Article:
CIA chief: Yes, we work with human rights abusers

CIA chief: Yes, we work with human rights abusers
© Getty Images

In response to questions from three Senate Democrats, the head of the CIA is walking back a previous claim that U.S. intelligence agents never work with countries that abuse human rights.

“While we neither condone nor participate in activities that violate human rights standards, we do maintain cooperative liaison relationships with a variety of intelligence and security services around the world, some of whose constituent entities have engaged in human rights abuses,” Director John BrennanJohn Owen BrennanJournalism or partisanship? The media's mistakes of 2016 continue in 2020 Comey on Clinton tweet: 'I regret only being involved in the 2016 election' Ex-CIA Director Brennan questioned for 8 hours in Durham review of Russia probe MORE wrote in a letter to Sens. Ron WydenRonald (Ron) Lee WydenHillicon Valley: Subpoenas for Facebook, Google and Twitter on the cards | Wray rebuffs mail-in voting conspiracies | Reps. raise mass surveillance concerns On The Money: Anxious Democrats push for vote on COVID-19 aid | Pelosi, Mnuchin ready to restart talks | Weekly jobless claims increase | Senate treads close to shutdown deadline Democratic senators ask inspector general to investigate IRS use of location tracking service MORE (D-Ore.), Martin HeinrichMartin Trevor HeinrichSenate Democrats demand White House fire controversial head of public lands agency Senate Democrats seek removal of controversial public lands head after nomination withdrawal Five takeaways from final Senate Intel Russia report MORE (D-N.M.) and Mazie HironoMazie Keiko HironoManchin defends Supreme Court candidate Barrett: 'It's awful to bring in religion' Democrats shoot down talk of expanding Supreme Court Democrats unveil plan declaring racism a public health issue MORE (D-Hawaii) sent last week.

ADVERTISEMENT

“We strive to identify and, where possible, avoid working with individuals whom we believe to be responsible for such abuses,” Brennan added. “In some cases, we have decided to continue those relationships, despite unacceptable behavior, because of the critical intelligence those services provide, including information that allows us to disrupt terrorist plotting against the United States."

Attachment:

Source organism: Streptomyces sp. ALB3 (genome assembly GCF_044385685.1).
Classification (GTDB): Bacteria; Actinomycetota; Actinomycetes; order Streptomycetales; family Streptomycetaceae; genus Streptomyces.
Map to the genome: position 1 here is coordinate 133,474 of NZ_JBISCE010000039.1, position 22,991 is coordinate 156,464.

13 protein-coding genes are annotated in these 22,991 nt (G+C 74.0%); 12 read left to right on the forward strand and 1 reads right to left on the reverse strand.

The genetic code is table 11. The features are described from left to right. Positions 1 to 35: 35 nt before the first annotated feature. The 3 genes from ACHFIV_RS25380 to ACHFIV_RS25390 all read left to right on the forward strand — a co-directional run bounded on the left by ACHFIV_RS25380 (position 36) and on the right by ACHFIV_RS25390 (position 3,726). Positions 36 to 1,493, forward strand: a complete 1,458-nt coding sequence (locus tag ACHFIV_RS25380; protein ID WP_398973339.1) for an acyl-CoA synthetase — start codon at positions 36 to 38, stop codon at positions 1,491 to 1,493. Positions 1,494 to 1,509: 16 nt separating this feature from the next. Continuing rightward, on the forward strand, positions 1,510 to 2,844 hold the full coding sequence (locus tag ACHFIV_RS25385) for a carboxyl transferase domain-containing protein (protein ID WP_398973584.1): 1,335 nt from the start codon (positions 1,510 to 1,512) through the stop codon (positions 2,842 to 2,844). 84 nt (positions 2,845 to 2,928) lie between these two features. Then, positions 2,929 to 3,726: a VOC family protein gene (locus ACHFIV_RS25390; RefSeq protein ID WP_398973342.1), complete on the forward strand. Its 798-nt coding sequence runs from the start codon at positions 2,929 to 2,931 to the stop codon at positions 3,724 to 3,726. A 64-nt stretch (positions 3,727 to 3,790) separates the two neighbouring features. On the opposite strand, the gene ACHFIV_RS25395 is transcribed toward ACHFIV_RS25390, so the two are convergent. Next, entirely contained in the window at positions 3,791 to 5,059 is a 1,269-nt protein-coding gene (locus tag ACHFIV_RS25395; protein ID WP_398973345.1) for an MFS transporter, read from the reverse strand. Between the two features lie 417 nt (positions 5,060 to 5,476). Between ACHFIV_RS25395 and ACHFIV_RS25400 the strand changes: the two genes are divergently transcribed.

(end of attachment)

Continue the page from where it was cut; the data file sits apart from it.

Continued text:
The letter came in response to a classified May letter from the three Democrats — all of whom sit on the Intelligence Committee — that appeared to object to Brennan’s previous comments denying a relationship with human rights abusers. The classified letter was sent in addition to a public letter demanding Brennan publicly apologize for CIA officials’ search of Senate files on a walled-off computer last year.

“Human rights abuses, whether they take place on the part of ISIL or of militias or individuals who are working as part of formal security services, needs to be exposed, needs to be stopped,” Brennan said in March during remarks at the Council on Foreign Relations, in response to a question about the U.S.’s allies against Islamic extremism. ISIL is an alternate acronym for the Islamic State in Iraq and Syria (ISIS).

“In an area like Iraq and Syria, there has been some horrific, horrific human rights abuses. ... And when we see it, we do bring it to the attention of authorities,” Brennan said at the time. “And we will not work with entities that are engaged in such activities.”

The comments meant to send a message “that we are deeply concerned by human rights abuses, no matter who commits them or for what purpose,” Brennan said in his recent letter.

The CIA has, in the past, ended ties with foreign agencies because of their human rights records, he added. When those ties are not severed, the agency takes “several steps” to notify fellow American agencies and “mitigate the risk of future human rights abuses.”

The March comments, he added, were “brief” and “extemporaneous.”  

 

— Updated on Aug. 11 to correct the recipient of the senators' May letter